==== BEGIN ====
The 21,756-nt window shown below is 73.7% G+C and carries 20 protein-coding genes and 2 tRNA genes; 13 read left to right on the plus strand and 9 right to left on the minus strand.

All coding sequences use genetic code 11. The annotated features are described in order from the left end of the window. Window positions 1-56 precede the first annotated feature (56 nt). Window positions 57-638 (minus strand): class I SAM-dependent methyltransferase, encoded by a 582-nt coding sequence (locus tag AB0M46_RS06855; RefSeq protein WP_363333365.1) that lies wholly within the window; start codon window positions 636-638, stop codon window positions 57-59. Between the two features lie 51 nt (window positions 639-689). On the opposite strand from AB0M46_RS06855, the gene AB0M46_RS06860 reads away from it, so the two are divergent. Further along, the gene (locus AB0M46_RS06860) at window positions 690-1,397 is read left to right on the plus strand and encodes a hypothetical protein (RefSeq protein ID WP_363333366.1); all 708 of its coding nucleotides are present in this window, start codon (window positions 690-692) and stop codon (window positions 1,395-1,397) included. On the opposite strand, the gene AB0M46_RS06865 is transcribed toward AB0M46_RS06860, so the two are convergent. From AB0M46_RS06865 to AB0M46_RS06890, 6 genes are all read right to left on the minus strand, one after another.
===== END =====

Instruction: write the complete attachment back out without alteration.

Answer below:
The 21,756-nt window shown below is 73.7% G+C and carries 20 protein-coding genes and 2 tRNA genes; 13 read left to right on the plus strand and 9 right to left on the minus strand.

All coding sequences use genetic code 11. The annotated features are described in order from the left end of the window. Window positions 1-56 precede the first annotated feature (56 nt). Window positions 57-638 (minus strand): class I SAM-dependent methyltransferase, encoded by a 582-nt coding sequence (locus tag AB0M46_RS06855; RefSeq protein WP_363333365.1) that lies wholly within the window; start codon window positions 636-638, stop codon window positions 57-59. Between the two features lie 51 nt (window positions 639-689). On the opposite strand from AB0M46_RS06855, the gene AB0M46_RS06860 reads away from it, so the two are divergent. Further along, the gene (locus AB0M46_RS06860) at window positions 690-1,397 is read left to right on the plus strand and encodes a hypothetical protein (RefSeq protein ID WP_363333366.1); all 708 of its coding nucleotides are present in this window, start codon (window positions 690-692) and stop codon (window positions 1,395-1,397) included. On the opposite strand, the gene AB0M46_RS06865 is transcribed toward AB0M46_RS06860, so the two are convergent. From AB0M46_RS06865 to AB0M46_RS06890, 6 genes are all read right to left on the minus strand, one after another.